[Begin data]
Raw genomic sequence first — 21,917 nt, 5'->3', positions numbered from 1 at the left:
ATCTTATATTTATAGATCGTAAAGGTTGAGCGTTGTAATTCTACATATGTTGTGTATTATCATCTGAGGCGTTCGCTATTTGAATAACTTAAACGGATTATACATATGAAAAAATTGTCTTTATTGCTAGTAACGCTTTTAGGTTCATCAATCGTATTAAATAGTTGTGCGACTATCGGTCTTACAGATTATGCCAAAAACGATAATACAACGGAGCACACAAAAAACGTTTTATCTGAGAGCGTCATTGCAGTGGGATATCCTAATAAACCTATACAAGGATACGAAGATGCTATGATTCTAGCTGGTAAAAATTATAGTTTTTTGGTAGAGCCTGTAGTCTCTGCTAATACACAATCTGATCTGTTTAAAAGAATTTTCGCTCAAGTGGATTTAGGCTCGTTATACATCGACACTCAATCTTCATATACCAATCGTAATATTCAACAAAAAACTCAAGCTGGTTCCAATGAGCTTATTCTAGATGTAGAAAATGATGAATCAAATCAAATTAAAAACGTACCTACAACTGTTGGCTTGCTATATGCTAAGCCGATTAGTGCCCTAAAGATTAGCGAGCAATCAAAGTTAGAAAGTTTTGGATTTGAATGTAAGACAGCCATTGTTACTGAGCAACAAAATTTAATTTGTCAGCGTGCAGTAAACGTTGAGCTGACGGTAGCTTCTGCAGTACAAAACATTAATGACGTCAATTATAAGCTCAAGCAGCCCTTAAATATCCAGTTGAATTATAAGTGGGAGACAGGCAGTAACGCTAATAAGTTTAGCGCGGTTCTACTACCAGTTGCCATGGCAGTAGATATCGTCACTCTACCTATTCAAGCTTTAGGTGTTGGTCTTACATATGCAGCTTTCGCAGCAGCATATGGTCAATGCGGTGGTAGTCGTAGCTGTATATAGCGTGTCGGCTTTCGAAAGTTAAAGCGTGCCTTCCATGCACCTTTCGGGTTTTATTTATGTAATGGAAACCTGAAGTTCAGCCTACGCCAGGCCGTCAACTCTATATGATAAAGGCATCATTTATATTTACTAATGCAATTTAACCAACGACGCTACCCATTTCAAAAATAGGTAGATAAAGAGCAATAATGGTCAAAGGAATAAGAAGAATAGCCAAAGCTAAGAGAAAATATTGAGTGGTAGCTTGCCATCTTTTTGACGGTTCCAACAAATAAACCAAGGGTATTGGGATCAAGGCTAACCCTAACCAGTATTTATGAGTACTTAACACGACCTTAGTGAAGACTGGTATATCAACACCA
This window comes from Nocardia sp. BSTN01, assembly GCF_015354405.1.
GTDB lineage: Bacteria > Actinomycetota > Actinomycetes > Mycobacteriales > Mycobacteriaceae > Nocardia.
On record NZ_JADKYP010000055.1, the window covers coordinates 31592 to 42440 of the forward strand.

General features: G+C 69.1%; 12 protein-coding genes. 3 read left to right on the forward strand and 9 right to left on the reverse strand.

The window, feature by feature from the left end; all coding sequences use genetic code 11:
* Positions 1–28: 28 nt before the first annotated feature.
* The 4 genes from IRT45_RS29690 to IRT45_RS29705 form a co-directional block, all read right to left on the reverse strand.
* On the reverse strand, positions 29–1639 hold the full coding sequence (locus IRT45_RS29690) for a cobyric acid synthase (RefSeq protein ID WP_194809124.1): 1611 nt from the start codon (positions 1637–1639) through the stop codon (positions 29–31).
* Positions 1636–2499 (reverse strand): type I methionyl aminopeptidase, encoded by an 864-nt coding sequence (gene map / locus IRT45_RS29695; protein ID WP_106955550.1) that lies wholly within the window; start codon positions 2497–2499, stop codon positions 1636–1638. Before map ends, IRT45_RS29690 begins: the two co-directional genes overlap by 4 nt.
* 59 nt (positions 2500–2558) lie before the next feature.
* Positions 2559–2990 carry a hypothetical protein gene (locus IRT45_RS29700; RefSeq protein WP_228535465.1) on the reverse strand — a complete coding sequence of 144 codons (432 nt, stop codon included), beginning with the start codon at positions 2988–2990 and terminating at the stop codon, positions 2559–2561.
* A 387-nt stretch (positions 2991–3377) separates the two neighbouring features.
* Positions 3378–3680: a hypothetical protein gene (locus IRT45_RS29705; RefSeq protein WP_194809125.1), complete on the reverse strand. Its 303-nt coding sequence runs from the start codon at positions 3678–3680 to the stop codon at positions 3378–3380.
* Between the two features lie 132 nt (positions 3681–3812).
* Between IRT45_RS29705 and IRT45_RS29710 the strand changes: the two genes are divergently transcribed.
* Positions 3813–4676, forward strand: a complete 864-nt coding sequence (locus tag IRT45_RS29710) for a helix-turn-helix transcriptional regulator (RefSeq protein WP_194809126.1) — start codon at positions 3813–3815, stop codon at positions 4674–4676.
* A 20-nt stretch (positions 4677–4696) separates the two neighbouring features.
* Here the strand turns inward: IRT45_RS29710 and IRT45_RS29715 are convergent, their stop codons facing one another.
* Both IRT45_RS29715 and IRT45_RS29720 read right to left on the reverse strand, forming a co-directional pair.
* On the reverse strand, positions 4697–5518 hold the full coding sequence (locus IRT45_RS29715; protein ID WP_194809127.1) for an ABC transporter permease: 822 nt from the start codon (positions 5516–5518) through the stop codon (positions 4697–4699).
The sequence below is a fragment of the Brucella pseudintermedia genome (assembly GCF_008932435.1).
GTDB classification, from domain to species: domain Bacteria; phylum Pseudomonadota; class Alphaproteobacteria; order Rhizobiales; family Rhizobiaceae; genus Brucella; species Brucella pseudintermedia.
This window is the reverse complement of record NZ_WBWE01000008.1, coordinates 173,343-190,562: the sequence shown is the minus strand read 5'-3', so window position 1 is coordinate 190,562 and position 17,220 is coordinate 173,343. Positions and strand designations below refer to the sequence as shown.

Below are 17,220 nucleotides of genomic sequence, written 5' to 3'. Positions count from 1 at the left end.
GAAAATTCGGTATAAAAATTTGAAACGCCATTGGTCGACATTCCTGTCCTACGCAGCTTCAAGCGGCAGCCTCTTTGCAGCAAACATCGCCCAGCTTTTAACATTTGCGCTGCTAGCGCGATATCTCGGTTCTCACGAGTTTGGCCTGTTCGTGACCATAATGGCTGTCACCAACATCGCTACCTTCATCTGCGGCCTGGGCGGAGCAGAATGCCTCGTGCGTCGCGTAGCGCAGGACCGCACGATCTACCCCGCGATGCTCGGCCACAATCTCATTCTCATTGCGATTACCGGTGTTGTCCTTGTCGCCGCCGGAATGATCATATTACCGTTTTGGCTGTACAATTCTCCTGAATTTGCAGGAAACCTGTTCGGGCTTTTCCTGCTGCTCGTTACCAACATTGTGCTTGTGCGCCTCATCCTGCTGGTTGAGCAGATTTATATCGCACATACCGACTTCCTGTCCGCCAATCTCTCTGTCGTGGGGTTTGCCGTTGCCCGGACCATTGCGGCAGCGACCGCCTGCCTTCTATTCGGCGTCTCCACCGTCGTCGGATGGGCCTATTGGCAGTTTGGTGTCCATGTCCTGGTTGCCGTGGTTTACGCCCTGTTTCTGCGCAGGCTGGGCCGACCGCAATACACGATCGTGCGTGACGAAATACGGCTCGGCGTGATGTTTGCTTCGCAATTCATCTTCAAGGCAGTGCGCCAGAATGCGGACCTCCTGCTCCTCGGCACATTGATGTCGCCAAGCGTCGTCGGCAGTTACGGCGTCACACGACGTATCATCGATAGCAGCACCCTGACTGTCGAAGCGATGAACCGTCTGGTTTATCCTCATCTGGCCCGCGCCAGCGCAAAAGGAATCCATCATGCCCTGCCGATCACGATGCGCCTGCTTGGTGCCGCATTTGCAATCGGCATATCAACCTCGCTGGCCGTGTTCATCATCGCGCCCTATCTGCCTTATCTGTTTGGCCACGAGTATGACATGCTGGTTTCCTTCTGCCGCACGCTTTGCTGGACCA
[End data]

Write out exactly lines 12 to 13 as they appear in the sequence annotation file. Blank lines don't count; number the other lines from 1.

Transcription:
* 59 nt (positions 2500–2558) lie before the next feature.
* Positions 2559–2990 carry a hypothetical protein gene (locus IRT45_RS29700; RefSeq protein WP_228535465.1) on the reverse strand — a complete coding sequence of 144 codons (432 nt, stop codon included), beginning with the start codon at positions 2988–2990 and terminating at the stop codon, positions 2559–2561.